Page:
Avoiding common kitchen mistakes can keep you from getting sick

It's not just for restaurants, but your home, too

JACKSONVILLE, Fla. – Some of the same mistakes that lead to restaurant health code violations can lead to illness in kitchens at home.

Jessica Tyree of Restaurant Compliance Solutions shared some easy tips to reduce the chance of your family getting sick from improperly prepared food, and one of the most common pitfalls has to do with the temperature at which food is stored and to which it is cooked.

"Every different kind of food has its own temperature it has to reach," Tyree said. "There are different types of bacteria associated with different types of food, so temperatures have to be reached to kill those bacteria."

A simple kitchen thermometer is a valuable tool to test food temperatures. Tyree suggests calibrating the calculator in a glass of ice water to ensure that the device is working properly. It should show 32-degrees while in the ice water.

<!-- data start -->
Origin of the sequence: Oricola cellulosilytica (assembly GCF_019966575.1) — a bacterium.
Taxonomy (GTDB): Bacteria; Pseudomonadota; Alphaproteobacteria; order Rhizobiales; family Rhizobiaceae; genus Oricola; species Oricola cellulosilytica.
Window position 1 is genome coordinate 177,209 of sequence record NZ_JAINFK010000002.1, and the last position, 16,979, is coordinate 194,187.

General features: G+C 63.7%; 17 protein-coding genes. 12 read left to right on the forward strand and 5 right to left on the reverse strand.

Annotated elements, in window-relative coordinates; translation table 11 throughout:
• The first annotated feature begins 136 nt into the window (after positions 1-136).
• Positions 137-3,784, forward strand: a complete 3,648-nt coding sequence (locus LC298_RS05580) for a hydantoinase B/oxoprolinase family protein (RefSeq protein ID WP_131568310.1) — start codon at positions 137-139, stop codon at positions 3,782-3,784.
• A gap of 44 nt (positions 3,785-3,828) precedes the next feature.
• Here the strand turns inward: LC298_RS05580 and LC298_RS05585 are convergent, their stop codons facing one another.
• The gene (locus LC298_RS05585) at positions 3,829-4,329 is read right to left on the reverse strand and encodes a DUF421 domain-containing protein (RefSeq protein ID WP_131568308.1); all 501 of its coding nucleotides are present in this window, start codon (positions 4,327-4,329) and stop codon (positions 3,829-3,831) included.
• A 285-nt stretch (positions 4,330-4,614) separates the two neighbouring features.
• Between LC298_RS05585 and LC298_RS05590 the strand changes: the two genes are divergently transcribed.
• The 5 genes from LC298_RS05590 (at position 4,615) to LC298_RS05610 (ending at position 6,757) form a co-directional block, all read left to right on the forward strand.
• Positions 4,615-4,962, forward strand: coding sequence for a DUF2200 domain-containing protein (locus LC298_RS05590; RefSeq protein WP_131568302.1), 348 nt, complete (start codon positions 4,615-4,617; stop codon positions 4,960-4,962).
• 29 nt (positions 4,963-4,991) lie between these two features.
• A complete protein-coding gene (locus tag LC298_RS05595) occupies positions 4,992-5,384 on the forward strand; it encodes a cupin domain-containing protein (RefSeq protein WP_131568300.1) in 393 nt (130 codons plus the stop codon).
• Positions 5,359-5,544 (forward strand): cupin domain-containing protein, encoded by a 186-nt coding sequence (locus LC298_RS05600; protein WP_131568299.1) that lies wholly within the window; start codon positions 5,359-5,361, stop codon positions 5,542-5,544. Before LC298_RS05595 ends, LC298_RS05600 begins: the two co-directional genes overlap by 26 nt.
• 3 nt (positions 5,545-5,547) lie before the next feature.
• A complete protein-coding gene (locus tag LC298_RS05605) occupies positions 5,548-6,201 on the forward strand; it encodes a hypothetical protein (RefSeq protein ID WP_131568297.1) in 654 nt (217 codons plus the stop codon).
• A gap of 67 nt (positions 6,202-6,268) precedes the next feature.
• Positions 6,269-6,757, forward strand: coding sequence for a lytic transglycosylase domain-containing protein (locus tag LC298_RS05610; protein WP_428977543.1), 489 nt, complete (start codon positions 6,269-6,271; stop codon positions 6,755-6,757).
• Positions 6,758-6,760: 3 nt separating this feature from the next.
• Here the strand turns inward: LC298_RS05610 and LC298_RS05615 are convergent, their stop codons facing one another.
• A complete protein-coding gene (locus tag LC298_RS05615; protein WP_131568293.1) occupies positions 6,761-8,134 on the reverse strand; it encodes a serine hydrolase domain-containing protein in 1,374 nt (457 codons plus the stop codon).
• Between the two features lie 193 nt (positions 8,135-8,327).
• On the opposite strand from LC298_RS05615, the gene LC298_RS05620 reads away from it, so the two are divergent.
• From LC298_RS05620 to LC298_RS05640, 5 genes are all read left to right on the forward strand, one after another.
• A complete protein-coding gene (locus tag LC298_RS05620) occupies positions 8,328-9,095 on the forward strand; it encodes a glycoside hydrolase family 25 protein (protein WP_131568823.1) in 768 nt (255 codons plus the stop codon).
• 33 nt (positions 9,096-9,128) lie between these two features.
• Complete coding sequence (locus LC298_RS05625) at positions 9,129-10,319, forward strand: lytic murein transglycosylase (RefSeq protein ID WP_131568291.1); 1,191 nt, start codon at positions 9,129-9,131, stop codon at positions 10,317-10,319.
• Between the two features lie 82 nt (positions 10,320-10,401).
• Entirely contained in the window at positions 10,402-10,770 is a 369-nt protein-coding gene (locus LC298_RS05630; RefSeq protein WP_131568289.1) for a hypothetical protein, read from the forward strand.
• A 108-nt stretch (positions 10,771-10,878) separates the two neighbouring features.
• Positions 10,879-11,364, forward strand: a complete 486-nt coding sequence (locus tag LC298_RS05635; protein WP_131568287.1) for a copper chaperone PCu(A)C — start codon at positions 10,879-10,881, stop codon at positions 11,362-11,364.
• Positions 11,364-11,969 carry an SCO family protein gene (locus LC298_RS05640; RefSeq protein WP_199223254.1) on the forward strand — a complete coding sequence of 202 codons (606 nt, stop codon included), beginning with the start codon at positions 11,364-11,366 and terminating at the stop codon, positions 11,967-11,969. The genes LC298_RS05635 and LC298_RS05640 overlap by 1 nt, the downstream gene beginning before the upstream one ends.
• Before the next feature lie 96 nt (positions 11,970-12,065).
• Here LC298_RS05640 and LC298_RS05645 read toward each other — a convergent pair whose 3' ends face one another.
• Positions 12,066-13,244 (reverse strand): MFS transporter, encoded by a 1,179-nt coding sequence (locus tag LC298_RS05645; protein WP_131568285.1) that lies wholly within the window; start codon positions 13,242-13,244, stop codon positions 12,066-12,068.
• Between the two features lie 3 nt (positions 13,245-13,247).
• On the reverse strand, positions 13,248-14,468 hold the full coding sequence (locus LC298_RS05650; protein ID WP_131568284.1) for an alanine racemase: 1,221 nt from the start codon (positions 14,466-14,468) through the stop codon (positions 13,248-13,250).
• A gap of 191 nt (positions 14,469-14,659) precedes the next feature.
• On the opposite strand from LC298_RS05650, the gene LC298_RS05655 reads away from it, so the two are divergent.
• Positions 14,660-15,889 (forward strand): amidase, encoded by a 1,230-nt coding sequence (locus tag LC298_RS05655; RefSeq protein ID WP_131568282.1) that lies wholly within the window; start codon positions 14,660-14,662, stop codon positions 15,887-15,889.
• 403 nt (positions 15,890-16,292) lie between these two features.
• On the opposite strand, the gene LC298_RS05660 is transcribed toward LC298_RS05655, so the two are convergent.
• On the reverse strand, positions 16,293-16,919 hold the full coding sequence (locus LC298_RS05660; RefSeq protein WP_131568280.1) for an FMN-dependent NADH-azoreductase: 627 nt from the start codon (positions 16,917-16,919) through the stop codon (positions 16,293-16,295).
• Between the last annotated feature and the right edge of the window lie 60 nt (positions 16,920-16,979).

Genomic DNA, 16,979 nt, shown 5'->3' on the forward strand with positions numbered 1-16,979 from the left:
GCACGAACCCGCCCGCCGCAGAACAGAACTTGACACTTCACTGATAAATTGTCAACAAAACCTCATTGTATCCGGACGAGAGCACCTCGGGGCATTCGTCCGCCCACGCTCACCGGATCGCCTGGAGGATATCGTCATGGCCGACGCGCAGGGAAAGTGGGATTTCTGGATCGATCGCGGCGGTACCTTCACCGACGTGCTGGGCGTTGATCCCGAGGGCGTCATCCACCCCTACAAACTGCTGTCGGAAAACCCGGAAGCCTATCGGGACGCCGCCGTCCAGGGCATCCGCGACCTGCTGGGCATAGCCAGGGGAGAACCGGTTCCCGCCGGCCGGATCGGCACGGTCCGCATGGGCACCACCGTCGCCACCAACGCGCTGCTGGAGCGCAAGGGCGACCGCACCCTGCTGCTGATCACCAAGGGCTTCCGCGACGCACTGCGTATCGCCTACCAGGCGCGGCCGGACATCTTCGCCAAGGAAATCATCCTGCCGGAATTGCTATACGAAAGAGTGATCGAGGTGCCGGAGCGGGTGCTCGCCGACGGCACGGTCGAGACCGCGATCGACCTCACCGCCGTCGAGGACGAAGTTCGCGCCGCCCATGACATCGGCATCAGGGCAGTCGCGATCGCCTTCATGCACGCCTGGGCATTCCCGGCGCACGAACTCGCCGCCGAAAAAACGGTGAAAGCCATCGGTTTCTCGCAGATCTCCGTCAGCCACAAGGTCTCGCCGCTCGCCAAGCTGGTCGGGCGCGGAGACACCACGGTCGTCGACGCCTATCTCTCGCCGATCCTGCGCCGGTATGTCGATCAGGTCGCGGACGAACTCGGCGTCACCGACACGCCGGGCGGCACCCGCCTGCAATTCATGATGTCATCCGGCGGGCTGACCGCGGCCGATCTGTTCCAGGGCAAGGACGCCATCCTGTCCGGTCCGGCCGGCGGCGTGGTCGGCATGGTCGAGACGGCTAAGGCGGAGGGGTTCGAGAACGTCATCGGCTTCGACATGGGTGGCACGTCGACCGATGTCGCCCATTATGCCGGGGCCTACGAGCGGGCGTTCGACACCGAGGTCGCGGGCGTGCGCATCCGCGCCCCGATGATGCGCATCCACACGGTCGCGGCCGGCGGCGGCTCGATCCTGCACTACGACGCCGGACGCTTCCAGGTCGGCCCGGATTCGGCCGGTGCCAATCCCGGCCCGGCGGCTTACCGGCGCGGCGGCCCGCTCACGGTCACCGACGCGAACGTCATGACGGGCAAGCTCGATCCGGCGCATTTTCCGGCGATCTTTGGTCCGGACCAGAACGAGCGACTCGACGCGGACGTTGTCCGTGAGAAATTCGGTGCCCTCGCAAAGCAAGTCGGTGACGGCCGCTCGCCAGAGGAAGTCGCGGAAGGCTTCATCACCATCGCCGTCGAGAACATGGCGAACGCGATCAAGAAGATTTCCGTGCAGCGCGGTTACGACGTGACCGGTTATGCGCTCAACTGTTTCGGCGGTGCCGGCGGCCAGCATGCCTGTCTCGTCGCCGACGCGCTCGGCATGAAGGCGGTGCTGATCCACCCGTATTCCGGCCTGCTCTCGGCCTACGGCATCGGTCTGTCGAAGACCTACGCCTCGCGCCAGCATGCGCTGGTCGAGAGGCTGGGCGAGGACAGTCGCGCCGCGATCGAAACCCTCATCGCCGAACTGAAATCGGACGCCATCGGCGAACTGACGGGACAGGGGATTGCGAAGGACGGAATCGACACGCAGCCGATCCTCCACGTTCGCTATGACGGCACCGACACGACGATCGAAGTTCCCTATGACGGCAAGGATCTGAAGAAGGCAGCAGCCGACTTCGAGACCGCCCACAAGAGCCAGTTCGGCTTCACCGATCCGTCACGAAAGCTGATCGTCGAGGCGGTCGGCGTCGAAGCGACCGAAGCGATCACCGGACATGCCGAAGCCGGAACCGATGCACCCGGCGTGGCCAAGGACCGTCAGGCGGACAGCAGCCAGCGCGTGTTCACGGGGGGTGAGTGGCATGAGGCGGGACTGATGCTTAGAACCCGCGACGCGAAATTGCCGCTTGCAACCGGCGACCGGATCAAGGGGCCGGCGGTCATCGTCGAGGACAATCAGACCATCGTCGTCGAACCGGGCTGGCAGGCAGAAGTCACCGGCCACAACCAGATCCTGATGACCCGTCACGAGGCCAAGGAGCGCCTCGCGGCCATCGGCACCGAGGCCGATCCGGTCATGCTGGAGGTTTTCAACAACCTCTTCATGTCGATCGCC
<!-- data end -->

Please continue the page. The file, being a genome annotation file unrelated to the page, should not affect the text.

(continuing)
How food is stored can often lead to unexpected problems. 

"Chicken has to be cooked to 165-degrees to kill the bacteria, pork only has to be cooked to 145-degrees, so if any bacteria that's on the chicken drips down to the pork, the pork isn't cooked enough to kill the bacteria from the chicken," Tyree said. "Chicken goes on the bottom."

Something as simple as hand washing can also make a substantial difference in food safety in the home.

"The number one way that cross contamination happens and the number one way that people get sick is people not washing their hands when they are supposed to," Tyree said. "Just like everything else, there is a procedure for washing your hands."

The Florida Department of Health recommends an eight-step process for hand washing:

  • Wet hands
  • Apply soap
  • Rub soapy hands for 20 seconds
  • Scrub fingertips & between fingers
  • Scrub forearm to just below elbow
  • Rinse forearms & hands
  • Use towel to dry hands & forearms
  • Turn off water with towel & throw towel away

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